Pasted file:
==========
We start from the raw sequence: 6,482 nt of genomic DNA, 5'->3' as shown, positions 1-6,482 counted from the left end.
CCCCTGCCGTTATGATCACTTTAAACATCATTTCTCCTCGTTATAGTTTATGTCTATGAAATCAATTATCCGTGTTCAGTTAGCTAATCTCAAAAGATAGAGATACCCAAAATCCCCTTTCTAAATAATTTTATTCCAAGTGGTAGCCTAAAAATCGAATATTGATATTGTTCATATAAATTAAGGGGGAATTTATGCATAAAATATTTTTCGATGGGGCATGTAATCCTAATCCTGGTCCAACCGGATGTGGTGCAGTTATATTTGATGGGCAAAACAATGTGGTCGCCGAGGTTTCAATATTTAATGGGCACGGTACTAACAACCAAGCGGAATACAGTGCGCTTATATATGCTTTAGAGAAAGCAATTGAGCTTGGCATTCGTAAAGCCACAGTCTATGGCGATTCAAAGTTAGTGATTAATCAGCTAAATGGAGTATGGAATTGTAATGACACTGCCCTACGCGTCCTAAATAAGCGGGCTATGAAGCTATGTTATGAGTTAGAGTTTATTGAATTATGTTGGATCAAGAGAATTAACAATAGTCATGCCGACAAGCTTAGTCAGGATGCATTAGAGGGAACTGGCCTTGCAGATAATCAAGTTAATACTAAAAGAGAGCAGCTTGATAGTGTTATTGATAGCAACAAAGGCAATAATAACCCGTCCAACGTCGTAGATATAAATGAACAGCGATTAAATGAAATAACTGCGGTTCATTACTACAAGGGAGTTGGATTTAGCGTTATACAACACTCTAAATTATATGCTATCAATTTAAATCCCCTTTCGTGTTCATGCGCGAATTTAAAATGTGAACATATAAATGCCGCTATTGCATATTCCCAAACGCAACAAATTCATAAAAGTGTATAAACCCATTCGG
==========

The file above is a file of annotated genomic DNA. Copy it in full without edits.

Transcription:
We start from the raw sequence: 6,482 nt of genomic DNA, 5'->3' as shown, positions 1-6,482 counted from the left end.
CCCCTGCCGTTATGATCACTTTAAACATCATTTCTCCTCGTTATAGTTTATGTCTATGAAATCAATTATCCGTGTTCAGTTAGCTAATCTCAAAAGATAGAGATACCCAAAATCCCCTTTCTAAATAATTTTATTCCAAGTGGTAGCCTAAAAATCGAATATTGATATTGTTCATATAAATTAAGGGGGAATTTATGCATAAAATATTTTTCGATGGGGCATGTAATCCTAATCCTGGTCCAACCGGATGTGGTGCAGTTATATTTGATGGGCAAAACAATGTGGTCGCCGAGGTTTCAATATTTAATGGGCACGGTACTAACAACCAAGCGGAATACAGTGCGCTTATATATGCTTTAGAGAAAGCAATTGAGCTTGGCATTCGTAAAGCCACAGTCTATGGCGATTCAAAGTTAGTGATTAATCAGCTAAATGGAGTATGGAATTGTAATGACACTGCCCTACGCGTCCTAAATAAGCGGGCTATGAAGCTATGTTATGAGTTAGAGTTTATTGAATTATGTTGGATCAAGAGAATTAACAATAGTCATGCCGACAAGCTTAGTCAGGATGCATTAGAGGGAACTGGCCTTGCAGATAATCAAGTTAATACTAAAAGAGAGCAGCTTGATAGTGTTATTGATAGCAACAAAGGCAATAATAACCCGTCCAACGTCGTAGATATAAATGAACAGCGATTAAATGAAATAACTGCGGTTCATTACTACAAGGGAGTTGGATTTAGCGTTATACAACACTCTAAATTATATGCTATCAATTTAAATCCCCTTTCGTGTTCATGCGCGAATTTAAAATGTGAACATATAAATGCCGCTATTGCATATTCCCAAACGCAACAAATTCATAAAAGTGTATAAACCCATTCGG